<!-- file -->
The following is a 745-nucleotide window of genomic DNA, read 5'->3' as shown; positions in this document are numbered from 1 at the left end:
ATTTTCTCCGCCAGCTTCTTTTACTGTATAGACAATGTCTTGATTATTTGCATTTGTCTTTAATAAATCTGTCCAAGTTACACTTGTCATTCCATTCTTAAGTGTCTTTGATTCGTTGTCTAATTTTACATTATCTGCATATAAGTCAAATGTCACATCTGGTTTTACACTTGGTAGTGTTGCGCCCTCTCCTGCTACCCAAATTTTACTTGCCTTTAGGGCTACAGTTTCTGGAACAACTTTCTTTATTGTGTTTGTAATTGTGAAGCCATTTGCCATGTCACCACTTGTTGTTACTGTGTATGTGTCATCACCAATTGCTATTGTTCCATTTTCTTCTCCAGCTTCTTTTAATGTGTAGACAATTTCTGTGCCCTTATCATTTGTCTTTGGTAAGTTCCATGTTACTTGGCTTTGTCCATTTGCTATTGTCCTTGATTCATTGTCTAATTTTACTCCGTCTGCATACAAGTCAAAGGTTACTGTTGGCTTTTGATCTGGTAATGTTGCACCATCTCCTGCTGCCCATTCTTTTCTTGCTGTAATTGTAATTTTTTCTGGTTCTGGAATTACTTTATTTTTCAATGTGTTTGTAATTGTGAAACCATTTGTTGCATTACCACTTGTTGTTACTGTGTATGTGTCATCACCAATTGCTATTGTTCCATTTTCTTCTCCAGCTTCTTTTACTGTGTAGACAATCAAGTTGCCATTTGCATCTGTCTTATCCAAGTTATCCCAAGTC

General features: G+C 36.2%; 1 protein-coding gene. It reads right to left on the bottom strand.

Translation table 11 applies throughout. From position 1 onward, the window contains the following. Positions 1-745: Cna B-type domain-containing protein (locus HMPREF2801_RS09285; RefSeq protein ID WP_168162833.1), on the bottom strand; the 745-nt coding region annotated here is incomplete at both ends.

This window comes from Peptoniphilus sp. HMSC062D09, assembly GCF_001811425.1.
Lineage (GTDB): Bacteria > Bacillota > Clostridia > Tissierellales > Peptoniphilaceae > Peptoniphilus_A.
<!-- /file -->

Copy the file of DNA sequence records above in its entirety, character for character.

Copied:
The following is a 745-nucleotide window of genomic DNA, read 5'->3' as shown; positions in this document are numbered from 1 at the left end:
ATTTTCTCCGCCAGCTTCTTTTACTGTATAGACAATGTCTTGATTATTTGCATTTGTCTTTAATAAATCTGTCCAAGTTACACTTGTCATTCCATTCTTAAGTGTCTTTGATTCGTTGTCTAATTTTACATTATCTGCATATAAGTCAAATGTCACATCTGGTTTTACACTTGGTAGTGTTGCGCCCTCTCCTGCTACCCAAATTTTACTTGCCTTTAGGGCTACAGTTTCTGGAACAACTTTCTTTATTGTGTTTGTAATTGTGAAGCCATTTGCCATGTCACCACTTGTTGTTACTGTGTATGTGTCATCACCAATTGCTATTGTTCCATTTTCTTCTCCAGCTTCTTTTAATGTGTAGACAATTTCTGTGCCCTTATCATTTGTCTTTGGTAAGTTCCATGTTACTTGGCTTTGTCCATTTGCTATTGTCCTTGATTCATTGTCTAATTTTACTCCGTCTGCATACAAGTCAAAGGTTACTGTTGGCTTTTGATCTGGTAATGTTGCACCATCTCCTGCTGCCCATTCTTTTCTTGCTGTAATTGTAATTTTTTCTGGTTCTGGAATTACTTTATTTTTCAATGTGTTTGTAATTGTGAAACCATTTGTTGCATTACCACTTGTTGTTACTGTGTATGTGTCATCACCAATTGCTATTGTTCCATTTTCTTCTCCAGCTTCTTTTACTGTGTAGACAATCAAGTTGCCATTTGCATCTGTCTTATCCAAGTTATCCCAAGTC

General features: G+C 36.2%; 1 protein-coding gene. It reads right to left on the bottom strand.

Translation table 11 applies throughout. From position 1 onward, the window contains the following. Positions 1-745: Cna B-type domain-containing protein (locus HMPREF2801_RS09285; RefSeq protein ID WP_168162833.1), on the bottom strand; the 745-nt coding region annotated here is incomplete at both ends.

This window comes from Peptoniphilus sp. HMSC062D09, assembly GCF_001811425.1.
Lineage (GTDB): Bacteria > Bacillota > Clostridia > Tissierellales > Peptoniphilaceae > Peptoniphilus_A.